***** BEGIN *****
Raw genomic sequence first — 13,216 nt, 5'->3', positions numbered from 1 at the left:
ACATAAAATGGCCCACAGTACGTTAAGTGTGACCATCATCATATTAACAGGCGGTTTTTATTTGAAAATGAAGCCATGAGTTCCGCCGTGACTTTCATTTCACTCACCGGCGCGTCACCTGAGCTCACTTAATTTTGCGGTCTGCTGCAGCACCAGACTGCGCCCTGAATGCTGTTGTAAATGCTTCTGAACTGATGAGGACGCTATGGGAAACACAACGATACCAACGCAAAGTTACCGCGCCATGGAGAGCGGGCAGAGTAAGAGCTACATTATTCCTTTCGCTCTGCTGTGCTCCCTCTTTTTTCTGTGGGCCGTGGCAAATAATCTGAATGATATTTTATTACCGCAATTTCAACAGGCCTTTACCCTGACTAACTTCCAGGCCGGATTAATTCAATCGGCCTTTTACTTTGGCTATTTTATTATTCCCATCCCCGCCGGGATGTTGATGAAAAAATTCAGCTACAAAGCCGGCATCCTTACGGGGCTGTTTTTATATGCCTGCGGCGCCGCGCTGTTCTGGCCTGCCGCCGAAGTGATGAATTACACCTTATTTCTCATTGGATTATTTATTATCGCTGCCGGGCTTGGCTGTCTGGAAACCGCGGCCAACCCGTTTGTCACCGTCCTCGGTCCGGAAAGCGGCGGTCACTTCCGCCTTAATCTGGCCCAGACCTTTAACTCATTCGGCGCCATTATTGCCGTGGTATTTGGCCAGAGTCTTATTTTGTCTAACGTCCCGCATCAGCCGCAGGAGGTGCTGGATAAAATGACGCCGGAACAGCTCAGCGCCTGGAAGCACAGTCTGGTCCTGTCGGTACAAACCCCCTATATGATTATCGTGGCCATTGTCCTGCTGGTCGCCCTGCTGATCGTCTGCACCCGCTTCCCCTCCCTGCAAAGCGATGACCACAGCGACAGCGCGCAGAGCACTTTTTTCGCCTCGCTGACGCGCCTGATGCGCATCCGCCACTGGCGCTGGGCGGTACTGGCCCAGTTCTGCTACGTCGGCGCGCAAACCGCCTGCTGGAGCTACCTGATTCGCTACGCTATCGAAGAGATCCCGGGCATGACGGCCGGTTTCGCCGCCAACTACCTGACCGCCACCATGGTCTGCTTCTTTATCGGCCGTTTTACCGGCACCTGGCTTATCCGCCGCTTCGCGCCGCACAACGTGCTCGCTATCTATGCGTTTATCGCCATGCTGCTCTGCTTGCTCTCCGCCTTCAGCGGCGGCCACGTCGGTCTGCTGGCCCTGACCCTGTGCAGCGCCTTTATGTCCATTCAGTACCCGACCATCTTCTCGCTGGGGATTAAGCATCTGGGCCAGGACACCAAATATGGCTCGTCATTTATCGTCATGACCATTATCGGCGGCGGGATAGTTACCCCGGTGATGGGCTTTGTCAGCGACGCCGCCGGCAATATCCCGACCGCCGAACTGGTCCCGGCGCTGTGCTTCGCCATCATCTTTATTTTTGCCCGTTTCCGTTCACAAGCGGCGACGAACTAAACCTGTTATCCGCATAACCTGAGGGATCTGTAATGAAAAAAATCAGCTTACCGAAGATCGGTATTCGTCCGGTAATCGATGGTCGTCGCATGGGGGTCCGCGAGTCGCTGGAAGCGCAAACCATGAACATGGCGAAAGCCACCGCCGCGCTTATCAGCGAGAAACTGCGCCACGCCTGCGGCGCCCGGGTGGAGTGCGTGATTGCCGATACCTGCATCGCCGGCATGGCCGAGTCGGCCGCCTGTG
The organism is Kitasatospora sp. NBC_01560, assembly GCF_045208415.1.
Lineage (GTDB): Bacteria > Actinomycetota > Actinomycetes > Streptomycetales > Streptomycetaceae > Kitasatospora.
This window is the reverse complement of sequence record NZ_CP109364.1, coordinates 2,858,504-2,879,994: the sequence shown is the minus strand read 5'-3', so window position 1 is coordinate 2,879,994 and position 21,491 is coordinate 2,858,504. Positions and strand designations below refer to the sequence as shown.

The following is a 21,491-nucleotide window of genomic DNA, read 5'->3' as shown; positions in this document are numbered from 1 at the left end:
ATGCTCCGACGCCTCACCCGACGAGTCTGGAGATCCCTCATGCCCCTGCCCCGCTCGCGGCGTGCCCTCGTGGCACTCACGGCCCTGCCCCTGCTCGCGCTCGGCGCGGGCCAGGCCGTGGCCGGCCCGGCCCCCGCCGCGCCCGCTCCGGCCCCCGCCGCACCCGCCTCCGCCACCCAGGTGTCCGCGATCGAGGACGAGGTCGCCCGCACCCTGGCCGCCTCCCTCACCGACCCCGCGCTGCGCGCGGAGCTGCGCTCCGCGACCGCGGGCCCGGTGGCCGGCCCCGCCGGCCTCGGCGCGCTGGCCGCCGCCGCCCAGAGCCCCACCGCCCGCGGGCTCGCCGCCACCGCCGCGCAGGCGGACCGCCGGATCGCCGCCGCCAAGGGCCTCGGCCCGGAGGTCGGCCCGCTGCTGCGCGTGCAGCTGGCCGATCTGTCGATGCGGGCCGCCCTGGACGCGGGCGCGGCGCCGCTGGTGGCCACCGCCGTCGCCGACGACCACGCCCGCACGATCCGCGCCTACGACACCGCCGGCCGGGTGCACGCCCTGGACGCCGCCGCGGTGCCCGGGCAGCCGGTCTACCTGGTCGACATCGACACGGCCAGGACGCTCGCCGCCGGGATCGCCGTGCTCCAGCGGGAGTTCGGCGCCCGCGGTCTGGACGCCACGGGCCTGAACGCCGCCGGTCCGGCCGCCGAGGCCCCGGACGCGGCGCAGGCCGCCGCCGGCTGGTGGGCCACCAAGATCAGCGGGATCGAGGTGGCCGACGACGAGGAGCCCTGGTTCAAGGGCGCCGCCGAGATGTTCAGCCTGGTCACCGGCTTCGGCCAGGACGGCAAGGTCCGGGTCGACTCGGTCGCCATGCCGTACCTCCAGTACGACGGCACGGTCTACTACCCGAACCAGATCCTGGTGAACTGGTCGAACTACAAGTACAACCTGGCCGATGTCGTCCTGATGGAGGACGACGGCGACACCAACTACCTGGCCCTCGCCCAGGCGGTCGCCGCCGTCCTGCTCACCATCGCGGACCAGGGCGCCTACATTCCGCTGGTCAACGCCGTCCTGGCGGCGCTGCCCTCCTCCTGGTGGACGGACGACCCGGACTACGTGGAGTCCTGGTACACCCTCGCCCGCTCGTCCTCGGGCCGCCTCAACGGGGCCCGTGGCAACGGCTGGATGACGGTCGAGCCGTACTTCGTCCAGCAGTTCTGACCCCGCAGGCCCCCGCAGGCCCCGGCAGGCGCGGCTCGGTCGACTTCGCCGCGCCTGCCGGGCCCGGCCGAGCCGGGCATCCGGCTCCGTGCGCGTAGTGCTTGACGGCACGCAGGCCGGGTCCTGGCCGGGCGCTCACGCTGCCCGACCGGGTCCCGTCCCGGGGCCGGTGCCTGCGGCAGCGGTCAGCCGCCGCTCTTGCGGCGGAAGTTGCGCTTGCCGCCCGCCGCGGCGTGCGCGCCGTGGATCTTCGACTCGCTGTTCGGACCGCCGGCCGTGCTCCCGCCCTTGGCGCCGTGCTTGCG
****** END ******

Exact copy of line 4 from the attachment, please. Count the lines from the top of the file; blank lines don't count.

Lineage (GTDB): Bacteria > Actinomycetota > Actinomycetes > Streptomycetales > Streptomycetaceae > Kitasatospora.